10 mins

Apps that Inspire: Reflectly

App’s are the lifeblood here at Indiespring and if we’re not making apps we are definitely using them in our lives. Sometimes we just like to say how great an app is, how it is built, its cool features and the problems it solves. Reflectly is one such app that has come to our attention and we just wanted to give our thoughts on how it is inspiring us and the apps we make.

Reflectly is a journal utilizing artificial intelligence to help you structure and reflect upon your daily thoughts and problems. Your personal mental health companion.

The above description was taken directly from the Reflectly website (https://reflectly.app/) and highlights the primary function of the Reflectly app as being a means of reflecting on your day and aiding your mental health via the medium of an app based journal. In the following case study I aim to review the app on both its functionality and usability as well as how closely it adheres to its primary function as a mental health/journal app.

The Review

Reflectly was recommended to me by one of the indiespring development team, not because of its function but because it has become somewhat of a poster app for a cross platform development toolkit that was used to build it called Flutter.

To provide context, this was one of many apps the team suggested but in order to provide an objective and constructive review of the app I selected Reflectly because it appealed to me personally as something that could complement apps such as Headspace which I already use regularly.

When you first open the app you are immediately dropped into the onboarding process which asks what your name is (it actually asks what your friends call you, so depending on which friend I asked, I got a variety of… different answers) and then what your favourite colour is (which changes the theme of the app).   

Design and Build Quality

So far so good. I’m currently using an iPhone 6S and despite its age, the whole process is smooth, streamlined and beautifully animated. Each step of the process, and pretty much every button tap is accompanied by a clever little animation. Some are subtle, such as the logo blinking happily to itself, while others really help add to the flow of the whole process such as how the background colour changes from the centre out when selecting the theme. These subtle transitions in the app make the user experience a really immersive one and goes to show the power that these cross platform development tools have now. Gone are the days that to have a great looking app you needed to build natively. Throughout my usage of the app I have been extremely impressed with the UI and clever ways the developers have used the app to keep the user engaged with its purpose.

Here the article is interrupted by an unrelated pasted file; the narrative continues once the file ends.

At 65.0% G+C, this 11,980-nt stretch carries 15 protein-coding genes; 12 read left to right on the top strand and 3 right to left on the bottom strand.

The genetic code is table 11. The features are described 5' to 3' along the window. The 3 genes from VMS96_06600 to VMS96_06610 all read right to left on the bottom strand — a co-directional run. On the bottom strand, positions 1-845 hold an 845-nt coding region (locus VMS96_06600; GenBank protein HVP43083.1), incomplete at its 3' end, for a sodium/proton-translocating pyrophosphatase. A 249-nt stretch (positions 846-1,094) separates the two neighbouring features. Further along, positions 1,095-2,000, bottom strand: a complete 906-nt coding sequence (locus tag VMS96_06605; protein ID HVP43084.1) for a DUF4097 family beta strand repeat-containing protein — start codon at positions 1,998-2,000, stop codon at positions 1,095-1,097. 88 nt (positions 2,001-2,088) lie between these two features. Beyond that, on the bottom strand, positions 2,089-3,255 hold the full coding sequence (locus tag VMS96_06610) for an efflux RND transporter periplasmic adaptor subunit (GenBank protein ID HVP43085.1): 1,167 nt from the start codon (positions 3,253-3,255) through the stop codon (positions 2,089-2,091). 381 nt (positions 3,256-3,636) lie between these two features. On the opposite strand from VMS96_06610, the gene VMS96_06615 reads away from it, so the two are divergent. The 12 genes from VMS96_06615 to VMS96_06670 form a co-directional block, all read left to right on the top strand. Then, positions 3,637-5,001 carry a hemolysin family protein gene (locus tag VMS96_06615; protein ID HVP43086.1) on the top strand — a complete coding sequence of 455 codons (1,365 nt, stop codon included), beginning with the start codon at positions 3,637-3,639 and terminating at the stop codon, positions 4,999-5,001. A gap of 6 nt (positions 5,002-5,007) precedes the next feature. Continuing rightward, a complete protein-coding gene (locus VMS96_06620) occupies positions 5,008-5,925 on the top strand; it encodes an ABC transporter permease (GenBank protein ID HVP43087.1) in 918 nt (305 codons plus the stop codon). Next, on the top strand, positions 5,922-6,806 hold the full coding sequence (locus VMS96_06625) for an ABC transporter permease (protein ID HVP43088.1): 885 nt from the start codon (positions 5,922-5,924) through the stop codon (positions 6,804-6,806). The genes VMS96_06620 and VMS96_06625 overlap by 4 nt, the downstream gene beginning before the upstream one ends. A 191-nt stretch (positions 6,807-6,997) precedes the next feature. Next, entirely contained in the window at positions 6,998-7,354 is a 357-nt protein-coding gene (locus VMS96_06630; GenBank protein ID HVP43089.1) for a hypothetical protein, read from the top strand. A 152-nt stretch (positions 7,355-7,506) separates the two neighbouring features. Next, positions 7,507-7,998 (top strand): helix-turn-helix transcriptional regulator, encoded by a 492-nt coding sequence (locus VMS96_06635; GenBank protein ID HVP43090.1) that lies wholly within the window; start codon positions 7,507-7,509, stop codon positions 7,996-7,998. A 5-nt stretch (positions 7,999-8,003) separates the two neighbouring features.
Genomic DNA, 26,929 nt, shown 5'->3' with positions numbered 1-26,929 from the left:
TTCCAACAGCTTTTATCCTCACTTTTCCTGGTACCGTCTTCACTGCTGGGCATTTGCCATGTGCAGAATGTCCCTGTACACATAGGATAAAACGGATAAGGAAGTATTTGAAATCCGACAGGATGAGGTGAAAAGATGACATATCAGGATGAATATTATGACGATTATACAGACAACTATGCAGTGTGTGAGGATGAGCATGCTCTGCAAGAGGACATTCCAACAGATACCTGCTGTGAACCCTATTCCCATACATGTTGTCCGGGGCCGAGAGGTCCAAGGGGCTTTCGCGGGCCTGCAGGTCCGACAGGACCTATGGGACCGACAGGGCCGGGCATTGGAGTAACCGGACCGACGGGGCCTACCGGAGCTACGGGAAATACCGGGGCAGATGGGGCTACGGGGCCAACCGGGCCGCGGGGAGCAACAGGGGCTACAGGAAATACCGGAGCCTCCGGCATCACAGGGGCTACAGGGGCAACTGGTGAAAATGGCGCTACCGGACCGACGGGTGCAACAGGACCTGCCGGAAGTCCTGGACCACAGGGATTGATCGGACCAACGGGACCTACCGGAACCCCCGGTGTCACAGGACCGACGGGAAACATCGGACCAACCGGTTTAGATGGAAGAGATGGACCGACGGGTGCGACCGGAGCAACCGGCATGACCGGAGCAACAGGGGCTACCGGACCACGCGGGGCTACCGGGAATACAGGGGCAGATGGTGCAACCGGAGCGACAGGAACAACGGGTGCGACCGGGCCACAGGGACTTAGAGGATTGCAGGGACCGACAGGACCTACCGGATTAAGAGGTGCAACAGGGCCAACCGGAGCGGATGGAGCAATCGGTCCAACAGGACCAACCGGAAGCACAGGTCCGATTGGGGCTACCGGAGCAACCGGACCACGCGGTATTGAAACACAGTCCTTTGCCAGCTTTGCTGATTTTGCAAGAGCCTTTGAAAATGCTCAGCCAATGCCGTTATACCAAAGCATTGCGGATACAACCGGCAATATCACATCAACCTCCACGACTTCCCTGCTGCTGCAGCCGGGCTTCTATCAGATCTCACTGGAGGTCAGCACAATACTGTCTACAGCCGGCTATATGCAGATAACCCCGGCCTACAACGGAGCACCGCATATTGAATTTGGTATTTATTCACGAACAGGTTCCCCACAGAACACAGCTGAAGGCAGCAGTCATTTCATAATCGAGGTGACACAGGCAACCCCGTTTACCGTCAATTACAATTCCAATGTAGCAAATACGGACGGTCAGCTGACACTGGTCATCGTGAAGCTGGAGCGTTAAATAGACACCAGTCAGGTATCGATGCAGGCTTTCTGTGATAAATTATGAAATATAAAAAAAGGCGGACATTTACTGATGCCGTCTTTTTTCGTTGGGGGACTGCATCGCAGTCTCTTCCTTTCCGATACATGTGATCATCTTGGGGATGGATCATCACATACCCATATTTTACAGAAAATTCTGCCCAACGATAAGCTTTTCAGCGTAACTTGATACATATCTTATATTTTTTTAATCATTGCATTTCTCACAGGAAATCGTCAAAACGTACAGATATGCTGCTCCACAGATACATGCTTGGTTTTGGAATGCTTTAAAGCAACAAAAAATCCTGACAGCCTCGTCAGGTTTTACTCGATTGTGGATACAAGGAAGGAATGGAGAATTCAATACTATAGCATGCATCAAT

Push notifications are well documented to increase user interaction so when you try and opt out of  push notifications in Reflectly you are presented with a friendly message saying you are 88% more likely to get better results if you allow them. Considering the primary function of the app is to be used as a daily journal and from previous experience with Headspace notifications, it makes sense that this would be the case and I felt myself genuinely pausing and deliberating despite my natural aversion to them which I was impressed by.

Interacting With Reflectly

Reflectly then sets you up with your first journal entry, a multi-stage process where you select from a few preset icons what your mood was for the day and how happy you were. The steps are in keeping with the process used during on-boarding, trying to capture what may have been a rather complex emotional journey during the day and these insights are used to provide your happiness graph, which is arguably the most powerful feature the app has for tracking your mental health.

Once you have selected your mood and feeling, the journal entry is created. At this stage that’s all you need to do but the option is there to add more details and use the app as an actual journal rather than just a mood log.

When adding in your daily journal, Reflectly adds in a random question about your personality and personal preferences. I can see that some may find this a little invasive but I think it’s actually a great idea, especially if you’re serious about reviewing your previous entries again in future and not just recording them for posterity, as it will help you identify certain moods and feelings. 

And that’s it, there’s a nice little search function to help locate your previous journal entries but other than that, the app is quite minimalistic.

Final Thoughts

On the design side Reflectly is beautiful and is easily one of the best apps I’ve ever used. Everything looks and feels great and it’s a pleasure to use. The onboarding process could easily be a 10 out of 10. The app itself is quite basic. The usability and look & feel has obviously been the driving force behind the app as it’s very user friendly. This is even more impressive taking into account the cross platform tools used to create the app.

Reflectly is a good, high quality app and their business model is obviously working well for them as they have well over half a million users and a 4.4 star rating on the app store after over 5000 reviews which is very impressive. Reflectly is almost certainly working for a lot of people out there, and since their goal is better mental health, I wish them all the best of luck.